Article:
The one-night installation in the Herb Garrett threads in Brodie’s work with ceramics and glass and continues to question the role of the object in life’s daily rituals. Brodie’s collection of old cups, saucers, glasses, spoons, bowls and vases bought in car-boot sales and charity shops are displayed filled with nutrient agar gel inoculated with Photobacterium phosphoreum. The bacteria have a life span of approximately thirty-six hours. In the process the array of objects glimpses back exposing the impermanency of use in daily life and beyond. Unsuited for the laboratory, they magnify the precariousness of fashion, habits, and sentimentality.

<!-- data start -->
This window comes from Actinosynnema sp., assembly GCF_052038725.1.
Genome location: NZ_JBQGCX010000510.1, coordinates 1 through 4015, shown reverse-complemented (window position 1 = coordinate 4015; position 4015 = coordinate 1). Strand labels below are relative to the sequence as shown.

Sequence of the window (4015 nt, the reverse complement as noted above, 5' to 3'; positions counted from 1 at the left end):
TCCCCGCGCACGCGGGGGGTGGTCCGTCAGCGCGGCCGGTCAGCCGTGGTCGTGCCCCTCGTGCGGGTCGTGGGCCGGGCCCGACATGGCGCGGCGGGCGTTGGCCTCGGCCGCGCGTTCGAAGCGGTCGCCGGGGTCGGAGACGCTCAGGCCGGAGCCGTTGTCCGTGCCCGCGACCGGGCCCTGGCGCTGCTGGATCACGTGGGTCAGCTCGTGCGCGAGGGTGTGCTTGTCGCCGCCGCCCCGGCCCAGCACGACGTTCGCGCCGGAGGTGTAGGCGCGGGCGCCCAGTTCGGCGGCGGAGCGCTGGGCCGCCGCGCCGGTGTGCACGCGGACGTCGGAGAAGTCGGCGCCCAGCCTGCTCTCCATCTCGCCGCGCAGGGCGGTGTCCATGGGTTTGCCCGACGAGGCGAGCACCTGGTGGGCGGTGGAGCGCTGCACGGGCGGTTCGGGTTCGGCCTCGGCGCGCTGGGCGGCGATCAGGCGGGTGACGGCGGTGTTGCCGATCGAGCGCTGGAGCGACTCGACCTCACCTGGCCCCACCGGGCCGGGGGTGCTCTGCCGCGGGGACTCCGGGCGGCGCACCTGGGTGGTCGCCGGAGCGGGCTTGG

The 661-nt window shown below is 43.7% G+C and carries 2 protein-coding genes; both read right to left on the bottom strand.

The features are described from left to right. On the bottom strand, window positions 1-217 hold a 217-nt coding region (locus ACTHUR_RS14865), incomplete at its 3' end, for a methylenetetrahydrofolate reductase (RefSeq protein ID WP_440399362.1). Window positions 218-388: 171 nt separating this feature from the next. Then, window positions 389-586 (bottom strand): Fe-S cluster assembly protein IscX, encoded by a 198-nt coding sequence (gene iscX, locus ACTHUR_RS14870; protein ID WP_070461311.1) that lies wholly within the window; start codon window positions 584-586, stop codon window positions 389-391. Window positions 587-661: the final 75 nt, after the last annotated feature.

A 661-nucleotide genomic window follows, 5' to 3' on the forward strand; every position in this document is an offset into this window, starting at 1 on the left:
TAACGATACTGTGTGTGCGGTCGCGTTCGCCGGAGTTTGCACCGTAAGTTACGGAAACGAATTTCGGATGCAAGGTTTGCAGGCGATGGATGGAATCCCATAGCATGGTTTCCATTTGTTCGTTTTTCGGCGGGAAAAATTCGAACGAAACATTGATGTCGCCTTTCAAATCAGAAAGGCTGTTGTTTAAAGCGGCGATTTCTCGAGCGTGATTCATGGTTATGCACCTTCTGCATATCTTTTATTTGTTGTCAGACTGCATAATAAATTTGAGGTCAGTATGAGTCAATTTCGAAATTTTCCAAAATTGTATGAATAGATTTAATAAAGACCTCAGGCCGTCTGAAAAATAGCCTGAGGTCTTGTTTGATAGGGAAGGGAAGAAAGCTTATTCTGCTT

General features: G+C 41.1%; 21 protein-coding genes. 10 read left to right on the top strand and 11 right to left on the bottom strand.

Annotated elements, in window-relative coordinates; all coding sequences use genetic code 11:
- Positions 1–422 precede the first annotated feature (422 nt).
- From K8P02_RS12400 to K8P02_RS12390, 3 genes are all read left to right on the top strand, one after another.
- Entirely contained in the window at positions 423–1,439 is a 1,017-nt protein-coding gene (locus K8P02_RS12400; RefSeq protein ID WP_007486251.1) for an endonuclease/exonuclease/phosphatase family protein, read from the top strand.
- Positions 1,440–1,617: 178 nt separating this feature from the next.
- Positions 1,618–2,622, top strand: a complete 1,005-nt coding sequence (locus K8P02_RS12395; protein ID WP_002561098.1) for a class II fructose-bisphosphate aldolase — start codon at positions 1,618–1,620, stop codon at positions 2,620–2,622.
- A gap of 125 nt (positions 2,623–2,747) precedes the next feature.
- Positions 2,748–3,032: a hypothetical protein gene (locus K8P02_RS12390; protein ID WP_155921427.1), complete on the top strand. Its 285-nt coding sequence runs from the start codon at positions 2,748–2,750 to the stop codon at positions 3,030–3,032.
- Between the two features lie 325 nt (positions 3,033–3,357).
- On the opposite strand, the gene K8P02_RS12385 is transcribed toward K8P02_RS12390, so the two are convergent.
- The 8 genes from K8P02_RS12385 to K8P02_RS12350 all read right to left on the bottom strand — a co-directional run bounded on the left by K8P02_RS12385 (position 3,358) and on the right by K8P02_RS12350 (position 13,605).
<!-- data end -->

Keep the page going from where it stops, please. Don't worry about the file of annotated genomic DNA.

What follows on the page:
The projected photographs in the Old Operating Theatre were displayed within the original photo-booth in which the images were taken using the light emitted by living bacteria. The images restage the long exposure of the camera lens in the improbable and at times disquieting bioluminescence that gradually fades as the bacteria die. Brodie’s lens quietly captures the ineffableness of life’s formation and the fleeting reality of subjectivity.